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Amazon charged of illegally firing a warehouse worker

Amazon charged of illegally firing a warehouse worker
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Highlights

  • An ex-employee of Amazon warehouse has filed a complaint against the company claiming he was fired for speaking out about its working conditions
  • Rashad Long used to work at the Staten Island warehouse, in December he took part in a protest over Amazon's planned HQ2 expansion
  • An Amazon spokeswoman told Long was fired because he violated a "serious safety policy," a claim Long says is "bogus"

A former Amazon warehouse worker said he was fired as retaliation for speaking out about its working conditions and has filed a complaint against the tech giant.

Recently Rashad Long was dismissed from Amazon's Staten Island warehouse. It followed after his participation in protests against Amazon's HQ2 plans in New York.

On Wednesday, New York labour union, the Retail, Wholesale, and Department Store Union, filed a complaint on Long's behalf with the National Labor Relations Board, saying the retailer has violated federal law.

Long said in a statement, "Recently, Amazon fired me after I spoke out about bad working conditions at their Staten Island Fulfillment Center along with some of my coworkers. My getting fired is a clear act of retaliation by Amazon."

An Amazon spokeswoman told Bloomberg that Long's allegations are false. She told, "His employment was terminated for violating a serious safety policy." Whereas Long told in a statement that Amazon's version of events is "bogus."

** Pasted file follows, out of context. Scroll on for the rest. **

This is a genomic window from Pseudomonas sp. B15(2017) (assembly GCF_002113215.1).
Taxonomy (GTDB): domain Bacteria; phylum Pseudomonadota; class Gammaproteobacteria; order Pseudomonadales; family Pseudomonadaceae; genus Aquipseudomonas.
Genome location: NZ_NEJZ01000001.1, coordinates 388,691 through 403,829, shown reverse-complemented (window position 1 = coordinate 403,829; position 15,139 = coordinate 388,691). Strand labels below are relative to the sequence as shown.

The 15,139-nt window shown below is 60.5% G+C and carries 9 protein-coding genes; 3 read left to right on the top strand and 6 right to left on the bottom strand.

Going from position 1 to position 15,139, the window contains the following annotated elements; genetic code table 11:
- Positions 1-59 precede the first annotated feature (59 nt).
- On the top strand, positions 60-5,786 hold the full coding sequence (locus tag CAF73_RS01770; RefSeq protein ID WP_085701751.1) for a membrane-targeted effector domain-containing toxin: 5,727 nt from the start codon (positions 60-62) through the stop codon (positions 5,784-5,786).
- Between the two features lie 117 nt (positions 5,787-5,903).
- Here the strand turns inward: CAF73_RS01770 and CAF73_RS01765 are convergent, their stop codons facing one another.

Long was part of a high-profile push towards worker unionization and has been a vocal opponent of Amazon's working conditions. He said, "They talk to you like you're nothing - all they care about is their numbers," when he and other workers joined a protest against Amazon's New York HQ2 expansion. During the protest, a statement from Long condemning Amazon's working conditions was read out by another participant.

He told, "I'm filing charges of unfair labour practices because it's unfair and wrong that Amazon fired me for speaking out and organizing at my workplace. I plan to continue to support Amazon's workers in New York City as they fight to improve their workplaces, their jobs, and their lives. It's a fight they can and should win."

RWDSU President Stuart Appelbaum hinted that more filings could happen, he said in a statement, "We are prepared to file more unfair labour practices charges on behalf of any Amazon workers here in New York who are mistreated or fired by their employer for organizing or speaking out."

"We urge New York's elected officials to condemn Amazon's firing of Rashad, and the company's retaliation against him for organizing and speaking out."

Amazon was not available for comment.

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